Most doctors now recommend a low-FODMAP diet for individuals with IBS (irritable bowel syndrome). The diet is basically the first food-based treatment proven effective for minimizing IBS symptoms of constipation, diarrhea, bloating, and gas.

About 75% of irritable bowel syndrome patients experience symptom relief with support and good compliance. The diet is a little tricky and requires a commitment to make sure you choose foodstuffs consistent with the diet.

That means you won’t want to take a diet during a time when you are extra busy. This is why if you are looking to transition to a low FODMAP diet successfully, the following are tips to look at:

1.     Plan Your Meals Ahead and Be Organized

Allocate time on your day off to plan a list of snacks and meals which are low-FODMAP for a whole week. It can be as easy as having staples for breakfast, freezing some dinner meals, bulk-cooking, or organizing snacks to take to your office if you lack time to cook on weekdays.

Being organized also means you will be less likely to get caught out without a low-FODMAP diet food option. And at the same time, you are more likely to take foodstuffs, which are low-FODMAP.

2.     Know Foodstuffs to Limit and Include

Protein foods, like fish, poultry, and meats, are free of FODMAP. Some marinated and processed meats may have high FODMAP ingredients. These may include onion and garlic.

But not very meat products have these ingredients. This is why discussing your options with a qualified dietitian is best.

Low-FODMAP foodstuffs that you may have more than high and medium FODMAP include potatoes, quinoa, butter, seeds, tuna, strawberries, and lettuce.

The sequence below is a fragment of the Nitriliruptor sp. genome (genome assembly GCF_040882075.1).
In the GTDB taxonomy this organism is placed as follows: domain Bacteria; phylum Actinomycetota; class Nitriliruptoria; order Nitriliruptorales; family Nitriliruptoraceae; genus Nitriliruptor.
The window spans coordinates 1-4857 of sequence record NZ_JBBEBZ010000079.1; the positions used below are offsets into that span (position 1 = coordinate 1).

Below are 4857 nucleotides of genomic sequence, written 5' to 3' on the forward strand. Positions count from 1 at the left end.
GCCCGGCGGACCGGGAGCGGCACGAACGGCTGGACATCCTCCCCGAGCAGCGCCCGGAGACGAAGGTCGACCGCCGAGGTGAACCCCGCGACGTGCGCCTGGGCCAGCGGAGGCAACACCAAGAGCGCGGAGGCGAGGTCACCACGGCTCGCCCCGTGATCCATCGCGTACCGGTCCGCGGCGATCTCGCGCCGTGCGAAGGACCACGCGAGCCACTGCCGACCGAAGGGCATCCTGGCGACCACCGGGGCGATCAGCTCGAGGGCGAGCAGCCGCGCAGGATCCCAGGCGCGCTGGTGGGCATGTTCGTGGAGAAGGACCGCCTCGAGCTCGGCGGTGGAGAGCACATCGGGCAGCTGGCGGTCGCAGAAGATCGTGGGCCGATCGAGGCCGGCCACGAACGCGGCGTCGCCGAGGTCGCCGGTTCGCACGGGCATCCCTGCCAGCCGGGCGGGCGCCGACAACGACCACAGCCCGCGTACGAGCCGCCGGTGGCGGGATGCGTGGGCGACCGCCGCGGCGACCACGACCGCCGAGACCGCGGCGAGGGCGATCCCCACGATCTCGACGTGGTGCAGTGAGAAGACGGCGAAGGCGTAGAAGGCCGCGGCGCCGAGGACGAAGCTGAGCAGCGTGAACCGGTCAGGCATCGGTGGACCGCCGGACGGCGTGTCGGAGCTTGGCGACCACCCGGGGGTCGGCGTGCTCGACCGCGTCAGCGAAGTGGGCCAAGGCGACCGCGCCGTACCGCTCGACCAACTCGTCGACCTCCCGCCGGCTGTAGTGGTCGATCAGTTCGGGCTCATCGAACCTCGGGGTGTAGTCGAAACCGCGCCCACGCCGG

At the same, you will need to limit or avoid FODMAP foodstuffs, like:

  • Beans
  • Avocados
  • Breaded fish
  • Battered/breaded meats
  • Watermelon/blackberries
  • Asparagus, beans, scallions, and shallots

3.     Consult a Doctor

Before you start a new diet, you might want to consult a healthcare expert or doctor. This helps to ensure your doctor rules out medical issues which can be causing IBS symptoms.

Other medical conditions which cause similar symptoms are bowel cancer, Crohn’s disease, and celiac disease, among other inflammatory bowel illnesses. If either of these illnesses goes unchecked, they may result in long-term damage to your body.

4.     Keep a Food Diary or Journal

It is helpful to track what you eat and how you feel afterward. It might be hard to recall everything and keep a food diary/journal that most dietitians recommend.

Of course, it may be helpful for you. However, a dietitian needs to review it to make some suggestions.

You may use the old-school way to keep a food diary or journal. But apps are more suitable. Some of the popular apps you can use are Cara Care (Android and iPhones) and Bowelle (iPhones).

Concluding Remarks!

Low-FODMAP diet is an effective way of reducing symptoms related to IBS and identifying food triggers. But this isn’t always a perfect option for every individual, as there are several things to consider.

For many individuals, what triggers IBS symptoms is multifactorial. So it is important to learn how to manage your IBS symptoms from different angles.